Microchips: A New Kind of Hearing Aid

by Wellness Editor – MH

Along with medicinal drugs, medical technology has improved by leaps and bounds over the last several decades. In the past several decades, devices such as MRIs, CT scanners and ultrasound machines have become commonplace in hospitals. Even today, medical science is still trying to refine and improve medical equipment. Over the last few years, a new type of device has emerged that, if successfully developed and mass produced, may revolutionize hearing aid technology.

From Trumpets to Processing Chips

In the past, patients had few options when trying to cope with declining hearing. From the 1600s up through the turn of the 20th century, people were forced to make do with large, handheld ear trumpets. This began to change in the early 1900s, with the advent of electronic hearing aids that utilized microphones. In the 1950s, transistor hearing aids were introduced, eventually becoming small enough to be worn behind the ear and later within the ear canal itself. The next evolution of the hearing aid relied upon digital technology to filter and amplify various sounds in the user’s ear.

The products available to those with poor hearing have certainly improved over the last century. Today, cochlear implants are used to treat patients with severe hearing loss, along with those that are completely deaf. As effective as these devices are, however, their days might be numbered.

In early 2014, researchers from two of the most prominent American universities announced that they had developed a new type of hearing aid implant. Crafted by researchers from Massachusetts Institute of Technology (MIT) and Harvard Medical School, this new microchip bears little resemblance to the cochlear implants currently used to treat deaf or hard-of-hearing patients.

Overview of Cochlear Implant

To better understand the importance of this new chip, it is helpful to compare it with current medical technology. A modern cochlear device consists of several key parts, each of which enables the implant to function properly:

  • Microphone
  • Long Cable
  • Short Cable
  • Speech Processor
  • Transmitting Coil
  • Receiver/Stimulator
  • Electrode array

The process by which cochlear implants transmit information to the brain involves several steps. First, the microphone picks up sound, transferring its auditory input to the speech processor via the long cable. The processor then interprets these sounds and converts them into an electrical signal, which traverses through the long and short cables to the transmitting coil. In turn, the transmitting coil directs electric signals to the receiver/stimulator.

The receiver/stimulator uses this data to not only determine the strength of the electric current it releases, but also which electrodes on the array actually receive an electrical charge. The activated electrodes then stimulate the nerve endings of the cochlea, a section of the inner ear that resembles a snail’s shell. Finally, the ears’ cochlear nerves transport their signals to the brain, which analyzes this data in order to determine what the person is hearing.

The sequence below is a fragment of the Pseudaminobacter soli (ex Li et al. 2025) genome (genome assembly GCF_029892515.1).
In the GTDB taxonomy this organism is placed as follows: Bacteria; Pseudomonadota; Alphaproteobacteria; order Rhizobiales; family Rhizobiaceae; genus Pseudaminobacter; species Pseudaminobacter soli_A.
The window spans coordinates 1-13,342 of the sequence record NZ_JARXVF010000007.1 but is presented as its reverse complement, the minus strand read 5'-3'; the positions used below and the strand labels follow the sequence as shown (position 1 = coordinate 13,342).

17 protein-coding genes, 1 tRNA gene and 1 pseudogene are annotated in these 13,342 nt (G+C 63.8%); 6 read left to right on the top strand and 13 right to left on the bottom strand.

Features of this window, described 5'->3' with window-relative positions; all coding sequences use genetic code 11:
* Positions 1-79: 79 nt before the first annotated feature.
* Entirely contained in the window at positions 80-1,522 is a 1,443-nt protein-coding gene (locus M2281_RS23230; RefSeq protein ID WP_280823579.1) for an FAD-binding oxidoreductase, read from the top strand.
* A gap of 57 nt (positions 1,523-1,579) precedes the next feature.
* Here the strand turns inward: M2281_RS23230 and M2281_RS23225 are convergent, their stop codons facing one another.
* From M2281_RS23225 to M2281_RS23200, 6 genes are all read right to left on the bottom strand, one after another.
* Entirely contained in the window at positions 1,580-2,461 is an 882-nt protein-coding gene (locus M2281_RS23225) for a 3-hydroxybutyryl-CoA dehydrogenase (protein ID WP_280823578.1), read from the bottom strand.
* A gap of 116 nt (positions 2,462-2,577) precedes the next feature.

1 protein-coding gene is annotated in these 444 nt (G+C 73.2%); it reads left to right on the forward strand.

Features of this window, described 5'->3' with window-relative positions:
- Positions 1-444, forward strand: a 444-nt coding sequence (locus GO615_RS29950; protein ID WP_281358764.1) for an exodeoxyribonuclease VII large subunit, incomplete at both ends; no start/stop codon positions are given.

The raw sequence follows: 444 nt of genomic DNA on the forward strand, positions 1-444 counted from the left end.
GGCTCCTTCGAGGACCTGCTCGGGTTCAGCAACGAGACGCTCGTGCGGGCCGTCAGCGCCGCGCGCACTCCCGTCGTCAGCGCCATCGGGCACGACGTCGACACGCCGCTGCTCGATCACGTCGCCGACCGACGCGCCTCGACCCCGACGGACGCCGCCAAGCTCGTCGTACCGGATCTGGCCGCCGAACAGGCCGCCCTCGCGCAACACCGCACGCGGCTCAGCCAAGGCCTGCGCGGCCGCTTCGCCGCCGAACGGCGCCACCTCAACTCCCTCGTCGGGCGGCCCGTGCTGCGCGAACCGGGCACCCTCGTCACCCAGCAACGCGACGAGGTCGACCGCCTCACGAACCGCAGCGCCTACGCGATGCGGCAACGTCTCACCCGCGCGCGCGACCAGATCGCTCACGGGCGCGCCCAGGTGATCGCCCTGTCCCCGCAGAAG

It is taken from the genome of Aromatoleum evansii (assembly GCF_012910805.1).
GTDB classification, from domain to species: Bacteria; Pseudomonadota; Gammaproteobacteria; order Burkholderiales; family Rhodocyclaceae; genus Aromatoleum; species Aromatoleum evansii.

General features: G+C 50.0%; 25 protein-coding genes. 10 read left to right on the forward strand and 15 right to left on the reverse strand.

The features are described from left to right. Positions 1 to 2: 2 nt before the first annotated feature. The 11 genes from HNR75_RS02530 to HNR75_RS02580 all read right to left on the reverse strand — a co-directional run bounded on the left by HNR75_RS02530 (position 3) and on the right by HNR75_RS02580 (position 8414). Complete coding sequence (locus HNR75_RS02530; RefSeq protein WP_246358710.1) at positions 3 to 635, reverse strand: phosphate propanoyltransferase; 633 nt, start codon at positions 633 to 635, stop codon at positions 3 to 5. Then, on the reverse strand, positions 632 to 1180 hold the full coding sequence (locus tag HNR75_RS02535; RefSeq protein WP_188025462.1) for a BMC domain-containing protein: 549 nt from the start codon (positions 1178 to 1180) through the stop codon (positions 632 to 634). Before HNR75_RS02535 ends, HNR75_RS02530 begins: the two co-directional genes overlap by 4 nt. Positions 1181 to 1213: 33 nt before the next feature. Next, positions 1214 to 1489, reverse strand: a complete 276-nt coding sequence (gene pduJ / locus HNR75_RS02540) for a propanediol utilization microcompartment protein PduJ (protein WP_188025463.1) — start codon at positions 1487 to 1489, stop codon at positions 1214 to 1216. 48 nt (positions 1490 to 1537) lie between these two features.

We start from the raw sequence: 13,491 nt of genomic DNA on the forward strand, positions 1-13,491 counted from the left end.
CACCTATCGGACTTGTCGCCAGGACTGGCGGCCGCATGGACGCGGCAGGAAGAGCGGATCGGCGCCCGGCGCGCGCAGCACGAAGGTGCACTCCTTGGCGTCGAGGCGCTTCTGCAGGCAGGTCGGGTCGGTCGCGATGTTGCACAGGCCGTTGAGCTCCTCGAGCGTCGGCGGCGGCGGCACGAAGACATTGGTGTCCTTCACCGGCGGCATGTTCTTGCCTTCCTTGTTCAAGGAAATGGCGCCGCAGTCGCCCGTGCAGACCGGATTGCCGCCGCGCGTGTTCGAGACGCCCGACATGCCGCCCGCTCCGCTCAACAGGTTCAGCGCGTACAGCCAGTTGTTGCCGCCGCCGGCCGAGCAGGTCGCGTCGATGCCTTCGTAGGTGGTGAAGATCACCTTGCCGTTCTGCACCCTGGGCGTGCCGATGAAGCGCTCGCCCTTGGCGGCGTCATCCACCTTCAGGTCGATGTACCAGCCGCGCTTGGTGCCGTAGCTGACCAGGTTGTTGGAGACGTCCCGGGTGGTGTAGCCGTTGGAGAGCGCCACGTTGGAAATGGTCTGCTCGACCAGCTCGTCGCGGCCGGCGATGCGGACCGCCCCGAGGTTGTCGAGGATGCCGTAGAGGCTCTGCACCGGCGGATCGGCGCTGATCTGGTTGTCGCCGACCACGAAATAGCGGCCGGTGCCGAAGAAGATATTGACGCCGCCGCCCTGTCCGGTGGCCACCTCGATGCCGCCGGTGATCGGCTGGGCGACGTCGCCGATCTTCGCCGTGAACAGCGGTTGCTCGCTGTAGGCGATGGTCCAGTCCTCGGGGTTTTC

A Smaller Alternative?

One of the drawbacks to cochlear implants is that they are readily visible to the human eye, to the point where they could easily be mistaken for some large type of hearing aid. In addition, the external parts must be removed in certain situations, such as before the patient showers or goes swimming. In contrast, the device created by the MIT/Harvard researchers would include no external machinery whatsoever. Instead, the chip would be implanted inside the ear.

The device would rely upon eardrum vibrations in order to function. Once installed, this chip would utilize a sensor in order to identify these vibrations, converting them into electrical signals. Similar to the receiver/stimulator used in cochlear implants, the microchip would then route these signals to electrodes embedded in the cochlear. The cochlear nerves would then perform their regular role of transmitting messages to the brain to analyze and decipher.

In addition to the chip itself, the MIT and Harvard researchers have also built a charging device for the new implant. This charger is not only able to supply the chip with eight hours worth of power, but it is also able to do so in only two minutes. Furthermore, the charger does not need to be plugged into an outlet in order to do its job. Instead, it can draw its energy from a common cell phone.

As encouraging as this new technology might be, it’s not the first cutting edge hearing implant to make use of microchips. A research team led by University of Utah faculty developed a similar device in 2012. In fact, this prototype operated in virtually the same manner as the MIT/Harvard chip; first, a sensor transmitted vibrations to a small chip, which transformed them into electrical signals. These signals were directed to the electrodes in the cochlear region, which passed them on to the brain.

The main difference between the two devices involves how their batteries are recharged. Like the chip built by the MIT and Harvard teams, the implant created in 2012 would run on an implanted battery. Instead of using a cellphone for just two minutes, however, this battery’s power would be replenished overnight by a charger attached to the patient’s ear. There might be an advantage to this charging method, however; the researchers hope that the charger will provide the implant with several days’ worth of power.

Hearing devices have come a long way since the days of portable ear trumpets. If microchip implants do become a reality, patients may soon enjoy greatly improved hearing without the inconveniences of current cochlear machinery.

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